Extremely pink beet-pickled eggs aren’t just beautiful, they’re suffused with a richly flavored sweet and sour brine that pops with every bite. Serve the eggs alongside the pickled beets and red onions, and top with a dollop of sour cream and horseradish sauce and fresh garden herbs.
Despite the clear blue skies and sunshine, the buds and blossoms, and the buzzing of bees and bird songs as the natural world comes to life, it’s been a tough week. Our littlest has her heels dug in, even over the tiniest things, and her chaos is rubbing off on the rest of us. At home and elsewhere, I feel like I’m walking on eggshells.
In these moments, I find it helps to make something beautiful.
My painting teacher used to say to us students that we were at our best when we were painting – elsewhere in life, we were just regular people, but, brush in hand, doing what we loved most, we could be extraordinary. I’ve since traded my brushes for a kitchen and a camera, but the wisdom of spending time doing what I do best still holds. And now, in my fridge, I have a trove of THESE BEETS.
Maximum pink is always the best remedy. Perhaps not for unruly 7 year-olds, but I’m working that angle too.
Think of these beet-pickled eggs as the very best kind of salad in a jar. Settled into the brine, nestled up with beets, red onions, spices, and a few dill sprigs, the eggs take on just the right amount of flavor. Sour, sweet, and a tad earthy, beet-pickled eggs are my new favorite eggs.
For an upcoming Easter gathering, I’m planning to serve beet-pickled eggs on a tray, tucked against pickled beets and onions alongside paper thin salted radish slices. To complement the whole business, I whisked up a zippy sour cream sauce made with just Dijon, horseradish, herbs, pepper, and sea salt. Dolloped on a beet-pickled egg, the effect is almost exactly like a pickled deviled egg, but with a lot less work.
And while these pickled eggs are delightful for gatherings, the eggs, beets, and onions, and even the sour cream sauce, are also wonderful atop greens.
- 6 large eggs
- 4 medium beets (from 1 bunch beets), greens trimmed, peeled, and cut into 1-inch wedges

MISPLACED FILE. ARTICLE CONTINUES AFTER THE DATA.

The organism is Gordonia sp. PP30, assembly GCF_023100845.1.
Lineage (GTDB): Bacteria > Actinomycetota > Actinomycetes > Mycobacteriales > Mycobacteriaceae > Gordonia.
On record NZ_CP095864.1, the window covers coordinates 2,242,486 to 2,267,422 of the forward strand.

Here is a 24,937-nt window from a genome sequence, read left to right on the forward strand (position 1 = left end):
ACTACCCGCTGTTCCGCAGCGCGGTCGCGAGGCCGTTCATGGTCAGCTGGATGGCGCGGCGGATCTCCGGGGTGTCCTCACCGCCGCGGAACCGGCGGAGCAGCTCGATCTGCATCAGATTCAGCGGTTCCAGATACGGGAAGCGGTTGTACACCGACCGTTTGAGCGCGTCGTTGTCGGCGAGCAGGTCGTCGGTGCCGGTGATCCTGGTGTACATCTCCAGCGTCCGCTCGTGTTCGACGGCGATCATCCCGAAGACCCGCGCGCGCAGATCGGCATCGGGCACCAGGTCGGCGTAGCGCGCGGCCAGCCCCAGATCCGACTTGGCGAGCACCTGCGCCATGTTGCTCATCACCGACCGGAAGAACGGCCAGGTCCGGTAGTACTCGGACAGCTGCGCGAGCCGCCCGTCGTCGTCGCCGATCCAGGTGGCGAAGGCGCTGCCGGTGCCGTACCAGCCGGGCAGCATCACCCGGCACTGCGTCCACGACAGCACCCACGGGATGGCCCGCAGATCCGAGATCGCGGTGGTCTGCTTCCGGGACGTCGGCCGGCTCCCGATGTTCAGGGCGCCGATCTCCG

- 2 cups apple cider vinegar
- 2 cup water
- 1/4 cup sugar
- 1 tablespoon plus 1 teaspoon sea salt
- 1 tablespoon yellow mustard seeds
- 1 tablespoon black peppercorns
- 1 tablespoon coriander seed
- 4 sprigs dill, plus more for serving
- 2 tablespoons minced herbs (I used bronze fennel, dill, and chives)
- 1 medium red onion, peeled and sliced thin
- 1/2 cup sour cream
- 2 tablespoons prepared horseradish
- 2 tablespoons Dijon mustard
- 1/2 teaspoon fresh ground pepper, or to taste
- 1/2 teaspoon sea salt, plus more to taste
- 1 teaspoon sherry vinegar
Set a steamer basket over boiling water. Gently set eggs in basket, cover, and set a timer for 9 minutes. Meanwhile prepare a large bowl of ice water (the colder the water, the easier the eggs will peel, so be generous with the ice). When timer dings, run eggs briefly under cold water and then gently set in ice water. Chill eggs at least 30 minutes, then keep in fridge until ready to peel.
Meanwhile, in a large, non-reactive pot, combine beets, vinegar, water, sugar, spices, and salt. Bring to a boil, then turn down to a gentle simmer for 10 - 15 minutes, or just until beets are fork tender. Set mixture aside for 30 minutes to cool.
Set out 2 clean quart jars. In packing the jars, you'll want to keep the eggs from smooshing against the side, creating a white spot. Carefully layer red onions, cooked beets, eggs, and 2 sprigs dill in each jar, making sure eggs are surrounded by other vegetables. Carefully pour in brine to cover. Seal jars and refrigerate overnight, or up to a week. Note that the color will nearly saturate the eggs after 2 days.
Before serving, in a medium bowl, whisk with a fork to combine sour cream, horseradish, mustard, vinegar, pepper, and sea salt.
Serve eggs sliced in half (you'll want to clean the knife between slices) alongside pickled beets and red onions, dollop with horseradish sauce, and sprinkle with minced herbs and fresh ground pepper.